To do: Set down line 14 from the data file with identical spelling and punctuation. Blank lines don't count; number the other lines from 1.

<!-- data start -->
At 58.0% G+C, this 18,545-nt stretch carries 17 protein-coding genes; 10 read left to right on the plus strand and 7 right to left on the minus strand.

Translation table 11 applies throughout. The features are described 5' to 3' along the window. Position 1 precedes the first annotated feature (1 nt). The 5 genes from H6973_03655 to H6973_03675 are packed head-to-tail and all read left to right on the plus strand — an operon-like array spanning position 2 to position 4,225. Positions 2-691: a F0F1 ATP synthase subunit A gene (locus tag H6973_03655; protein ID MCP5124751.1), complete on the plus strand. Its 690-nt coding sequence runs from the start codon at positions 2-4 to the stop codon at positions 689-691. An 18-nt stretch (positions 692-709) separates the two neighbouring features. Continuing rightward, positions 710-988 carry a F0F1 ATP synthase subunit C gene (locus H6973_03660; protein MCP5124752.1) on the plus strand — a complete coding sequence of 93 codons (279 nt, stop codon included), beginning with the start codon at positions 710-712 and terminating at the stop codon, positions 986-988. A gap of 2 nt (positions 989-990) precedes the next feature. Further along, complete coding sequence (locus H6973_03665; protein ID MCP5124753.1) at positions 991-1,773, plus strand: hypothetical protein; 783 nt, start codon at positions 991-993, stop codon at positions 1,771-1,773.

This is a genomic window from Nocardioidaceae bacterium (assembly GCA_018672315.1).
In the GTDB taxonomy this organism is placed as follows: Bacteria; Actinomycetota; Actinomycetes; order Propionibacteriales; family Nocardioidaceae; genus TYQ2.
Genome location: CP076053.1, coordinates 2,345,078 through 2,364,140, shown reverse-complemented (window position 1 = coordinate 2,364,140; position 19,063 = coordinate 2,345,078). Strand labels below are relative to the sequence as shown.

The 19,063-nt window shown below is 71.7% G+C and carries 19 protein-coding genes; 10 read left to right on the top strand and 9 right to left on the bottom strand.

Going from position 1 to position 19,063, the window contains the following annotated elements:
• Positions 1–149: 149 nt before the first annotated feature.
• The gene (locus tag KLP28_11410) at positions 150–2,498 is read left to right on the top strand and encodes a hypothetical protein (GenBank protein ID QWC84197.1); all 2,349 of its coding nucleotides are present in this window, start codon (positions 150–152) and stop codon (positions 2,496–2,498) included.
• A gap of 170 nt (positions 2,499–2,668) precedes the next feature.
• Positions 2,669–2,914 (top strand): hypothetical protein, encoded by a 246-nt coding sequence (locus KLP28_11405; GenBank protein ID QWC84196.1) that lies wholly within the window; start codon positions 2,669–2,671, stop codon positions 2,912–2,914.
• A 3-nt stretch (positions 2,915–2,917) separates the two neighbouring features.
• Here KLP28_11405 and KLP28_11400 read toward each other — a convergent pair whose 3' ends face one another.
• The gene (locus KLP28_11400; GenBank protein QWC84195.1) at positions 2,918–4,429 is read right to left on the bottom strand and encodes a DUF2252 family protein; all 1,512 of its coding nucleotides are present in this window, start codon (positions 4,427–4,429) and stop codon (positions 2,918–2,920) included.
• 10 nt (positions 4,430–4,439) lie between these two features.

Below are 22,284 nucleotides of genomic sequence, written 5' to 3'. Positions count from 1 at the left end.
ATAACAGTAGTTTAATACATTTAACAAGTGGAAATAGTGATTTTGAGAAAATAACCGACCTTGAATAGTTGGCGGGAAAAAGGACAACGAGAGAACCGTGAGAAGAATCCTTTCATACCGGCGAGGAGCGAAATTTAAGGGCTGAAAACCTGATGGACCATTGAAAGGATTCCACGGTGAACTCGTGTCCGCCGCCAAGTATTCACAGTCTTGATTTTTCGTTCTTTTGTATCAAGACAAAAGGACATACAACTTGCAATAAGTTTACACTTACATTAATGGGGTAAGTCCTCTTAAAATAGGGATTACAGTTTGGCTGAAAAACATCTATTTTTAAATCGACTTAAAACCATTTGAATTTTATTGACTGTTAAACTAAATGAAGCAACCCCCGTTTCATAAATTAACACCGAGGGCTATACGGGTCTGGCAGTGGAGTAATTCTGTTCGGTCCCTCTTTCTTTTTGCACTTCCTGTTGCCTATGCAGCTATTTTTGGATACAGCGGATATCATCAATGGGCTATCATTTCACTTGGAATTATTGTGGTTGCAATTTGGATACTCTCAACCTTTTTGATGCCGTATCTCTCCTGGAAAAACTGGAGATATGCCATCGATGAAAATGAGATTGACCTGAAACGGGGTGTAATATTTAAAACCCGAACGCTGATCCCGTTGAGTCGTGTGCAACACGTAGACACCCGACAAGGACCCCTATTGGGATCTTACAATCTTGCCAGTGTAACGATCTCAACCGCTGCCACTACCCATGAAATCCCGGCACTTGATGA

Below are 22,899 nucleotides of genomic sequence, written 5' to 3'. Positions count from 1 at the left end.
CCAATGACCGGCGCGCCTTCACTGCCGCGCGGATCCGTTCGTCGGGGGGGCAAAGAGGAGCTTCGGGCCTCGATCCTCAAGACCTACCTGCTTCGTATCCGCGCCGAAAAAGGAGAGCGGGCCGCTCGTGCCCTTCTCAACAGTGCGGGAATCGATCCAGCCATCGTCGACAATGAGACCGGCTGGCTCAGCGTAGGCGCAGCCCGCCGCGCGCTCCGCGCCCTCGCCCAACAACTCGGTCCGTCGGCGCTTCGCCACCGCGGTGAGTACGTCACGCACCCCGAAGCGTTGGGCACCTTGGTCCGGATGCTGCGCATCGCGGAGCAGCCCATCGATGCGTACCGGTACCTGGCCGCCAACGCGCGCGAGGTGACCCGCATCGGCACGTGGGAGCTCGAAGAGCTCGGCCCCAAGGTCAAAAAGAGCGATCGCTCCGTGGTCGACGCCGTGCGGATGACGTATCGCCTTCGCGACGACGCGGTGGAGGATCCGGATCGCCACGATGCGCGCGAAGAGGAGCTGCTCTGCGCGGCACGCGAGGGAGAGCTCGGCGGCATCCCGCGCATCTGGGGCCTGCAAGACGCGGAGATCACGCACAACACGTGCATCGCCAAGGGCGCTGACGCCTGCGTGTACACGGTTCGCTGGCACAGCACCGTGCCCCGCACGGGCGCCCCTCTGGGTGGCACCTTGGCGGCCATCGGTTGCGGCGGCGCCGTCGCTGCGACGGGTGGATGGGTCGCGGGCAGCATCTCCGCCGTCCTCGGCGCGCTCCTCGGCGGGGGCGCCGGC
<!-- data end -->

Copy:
• The gene (locus KLP28_11400; GenBank protein QWC84195.1) at positions 2,918–4,429 is read right to left on the bottom strand and encodes a DUF2252 family protein; all 1,512 of its coding nucleotides are present in this window, start codon (positions 4,427–4,429) and stop codon (positions 2,918–2,920) included.